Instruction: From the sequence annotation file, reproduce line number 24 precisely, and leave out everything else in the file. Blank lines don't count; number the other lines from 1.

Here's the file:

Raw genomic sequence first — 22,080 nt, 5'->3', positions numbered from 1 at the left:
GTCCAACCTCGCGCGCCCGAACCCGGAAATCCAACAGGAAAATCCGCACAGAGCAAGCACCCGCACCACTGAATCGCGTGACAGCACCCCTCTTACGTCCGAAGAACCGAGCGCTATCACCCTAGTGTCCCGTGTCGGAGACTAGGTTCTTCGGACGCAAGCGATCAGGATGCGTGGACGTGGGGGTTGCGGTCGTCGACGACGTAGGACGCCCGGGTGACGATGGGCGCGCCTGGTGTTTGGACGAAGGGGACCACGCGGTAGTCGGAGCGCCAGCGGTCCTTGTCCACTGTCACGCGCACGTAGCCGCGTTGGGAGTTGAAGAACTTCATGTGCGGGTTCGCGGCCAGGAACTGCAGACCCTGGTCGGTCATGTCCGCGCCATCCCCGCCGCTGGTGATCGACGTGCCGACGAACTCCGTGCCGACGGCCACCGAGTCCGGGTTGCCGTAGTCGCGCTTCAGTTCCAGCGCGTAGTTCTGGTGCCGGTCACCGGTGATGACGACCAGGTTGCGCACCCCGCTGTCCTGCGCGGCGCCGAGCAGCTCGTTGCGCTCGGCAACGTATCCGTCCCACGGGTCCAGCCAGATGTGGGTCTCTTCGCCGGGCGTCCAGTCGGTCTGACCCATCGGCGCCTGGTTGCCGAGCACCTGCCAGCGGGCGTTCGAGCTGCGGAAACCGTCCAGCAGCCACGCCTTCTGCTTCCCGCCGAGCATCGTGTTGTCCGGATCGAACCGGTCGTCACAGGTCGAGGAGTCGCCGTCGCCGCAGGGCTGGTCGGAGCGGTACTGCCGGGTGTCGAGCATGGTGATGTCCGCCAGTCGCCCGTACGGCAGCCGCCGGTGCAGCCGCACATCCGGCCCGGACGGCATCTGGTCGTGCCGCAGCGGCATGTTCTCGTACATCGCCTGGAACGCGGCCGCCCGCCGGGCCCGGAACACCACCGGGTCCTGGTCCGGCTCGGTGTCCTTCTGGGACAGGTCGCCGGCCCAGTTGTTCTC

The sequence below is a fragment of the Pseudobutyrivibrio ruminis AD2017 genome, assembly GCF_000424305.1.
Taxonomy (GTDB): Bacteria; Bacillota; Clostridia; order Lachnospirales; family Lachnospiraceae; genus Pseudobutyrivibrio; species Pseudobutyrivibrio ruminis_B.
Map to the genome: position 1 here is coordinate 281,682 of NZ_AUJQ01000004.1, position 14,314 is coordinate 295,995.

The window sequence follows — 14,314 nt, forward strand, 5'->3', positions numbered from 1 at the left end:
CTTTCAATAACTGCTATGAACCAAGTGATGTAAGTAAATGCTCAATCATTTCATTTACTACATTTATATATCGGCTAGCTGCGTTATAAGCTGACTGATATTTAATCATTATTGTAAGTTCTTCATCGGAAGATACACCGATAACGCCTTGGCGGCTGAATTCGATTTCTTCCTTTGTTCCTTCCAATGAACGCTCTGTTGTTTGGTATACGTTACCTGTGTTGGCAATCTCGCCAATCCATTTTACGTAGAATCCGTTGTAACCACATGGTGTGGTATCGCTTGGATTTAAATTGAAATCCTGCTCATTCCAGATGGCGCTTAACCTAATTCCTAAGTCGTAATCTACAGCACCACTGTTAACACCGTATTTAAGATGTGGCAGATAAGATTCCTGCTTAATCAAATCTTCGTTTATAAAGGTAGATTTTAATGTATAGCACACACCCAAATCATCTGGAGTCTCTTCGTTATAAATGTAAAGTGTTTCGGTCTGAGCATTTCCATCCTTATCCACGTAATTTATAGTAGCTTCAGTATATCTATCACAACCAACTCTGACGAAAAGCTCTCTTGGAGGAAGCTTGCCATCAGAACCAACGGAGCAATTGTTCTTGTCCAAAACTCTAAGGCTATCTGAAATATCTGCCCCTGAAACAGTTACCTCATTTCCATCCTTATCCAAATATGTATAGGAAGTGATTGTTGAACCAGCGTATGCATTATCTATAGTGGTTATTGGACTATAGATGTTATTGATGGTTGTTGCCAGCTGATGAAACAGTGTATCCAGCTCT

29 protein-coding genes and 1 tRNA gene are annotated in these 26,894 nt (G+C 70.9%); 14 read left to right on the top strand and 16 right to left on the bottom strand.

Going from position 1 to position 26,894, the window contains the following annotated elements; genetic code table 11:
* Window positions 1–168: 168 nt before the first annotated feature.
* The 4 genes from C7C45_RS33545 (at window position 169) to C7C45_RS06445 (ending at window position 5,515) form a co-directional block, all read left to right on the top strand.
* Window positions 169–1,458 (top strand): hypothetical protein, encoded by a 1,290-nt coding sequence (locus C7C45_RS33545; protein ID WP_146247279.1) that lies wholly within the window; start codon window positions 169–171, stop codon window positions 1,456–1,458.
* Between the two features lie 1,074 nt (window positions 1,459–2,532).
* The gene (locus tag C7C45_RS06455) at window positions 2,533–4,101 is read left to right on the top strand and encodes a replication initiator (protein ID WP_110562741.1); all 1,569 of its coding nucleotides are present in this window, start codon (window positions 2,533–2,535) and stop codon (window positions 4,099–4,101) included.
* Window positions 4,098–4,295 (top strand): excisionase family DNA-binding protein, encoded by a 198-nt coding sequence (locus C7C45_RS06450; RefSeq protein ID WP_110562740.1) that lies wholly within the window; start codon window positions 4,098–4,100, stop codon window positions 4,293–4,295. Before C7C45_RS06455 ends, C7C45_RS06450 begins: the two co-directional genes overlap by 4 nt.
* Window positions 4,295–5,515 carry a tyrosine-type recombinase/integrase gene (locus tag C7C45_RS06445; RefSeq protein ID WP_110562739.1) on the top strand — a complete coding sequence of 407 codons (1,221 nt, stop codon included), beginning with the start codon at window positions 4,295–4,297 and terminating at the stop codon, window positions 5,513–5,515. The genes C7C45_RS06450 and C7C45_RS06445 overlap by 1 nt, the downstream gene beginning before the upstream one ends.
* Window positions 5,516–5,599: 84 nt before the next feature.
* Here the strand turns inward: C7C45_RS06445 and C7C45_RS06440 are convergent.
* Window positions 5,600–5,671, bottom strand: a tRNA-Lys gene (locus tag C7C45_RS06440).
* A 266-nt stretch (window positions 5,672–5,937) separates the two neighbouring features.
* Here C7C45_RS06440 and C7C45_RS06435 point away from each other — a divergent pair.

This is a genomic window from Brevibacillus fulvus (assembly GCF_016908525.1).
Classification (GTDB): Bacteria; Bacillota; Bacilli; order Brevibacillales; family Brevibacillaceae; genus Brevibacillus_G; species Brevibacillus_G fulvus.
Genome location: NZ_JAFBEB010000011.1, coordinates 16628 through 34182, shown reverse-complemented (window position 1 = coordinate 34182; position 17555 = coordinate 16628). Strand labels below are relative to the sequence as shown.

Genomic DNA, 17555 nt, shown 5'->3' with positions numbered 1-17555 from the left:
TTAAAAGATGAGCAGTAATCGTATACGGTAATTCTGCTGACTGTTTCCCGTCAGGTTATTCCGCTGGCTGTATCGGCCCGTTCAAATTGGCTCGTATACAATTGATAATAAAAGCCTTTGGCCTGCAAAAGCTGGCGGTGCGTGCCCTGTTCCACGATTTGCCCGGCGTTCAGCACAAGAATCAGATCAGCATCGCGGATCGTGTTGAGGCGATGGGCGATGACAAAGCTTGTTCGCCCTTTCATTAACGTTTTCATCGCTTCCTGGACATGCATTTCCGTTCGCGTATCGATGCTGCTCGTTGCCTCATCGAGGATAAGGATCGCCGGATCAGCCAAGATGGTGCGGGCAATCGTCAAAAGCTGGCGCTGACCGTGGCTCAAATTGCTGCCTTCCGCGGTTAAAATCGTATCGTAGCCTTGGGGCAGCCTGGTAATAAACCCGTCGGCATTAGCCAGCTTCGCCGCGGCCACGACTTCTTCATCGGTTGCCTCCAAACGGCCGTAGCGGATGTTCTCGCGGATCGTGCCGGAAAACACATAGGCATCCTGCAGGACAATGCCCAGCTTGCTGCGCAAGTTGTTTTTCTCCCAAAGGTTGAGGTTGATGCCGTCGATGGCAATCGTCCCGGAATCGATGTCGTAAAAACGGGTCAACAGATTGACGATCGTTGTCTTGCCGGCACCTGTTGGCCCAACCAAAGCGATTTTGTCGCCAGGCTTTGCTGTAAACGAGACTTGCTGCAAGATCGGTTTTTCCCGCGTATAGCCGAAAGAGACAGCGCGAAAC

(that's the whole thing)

Genome location: NZ_JAFBEB010000011.1, coordinates 16628 through 34182, shown reverse-complemented (window position 1 = coordinate 34182; position 17555 = coordinate 16628). Strand labels below are relative to the sequence as shown.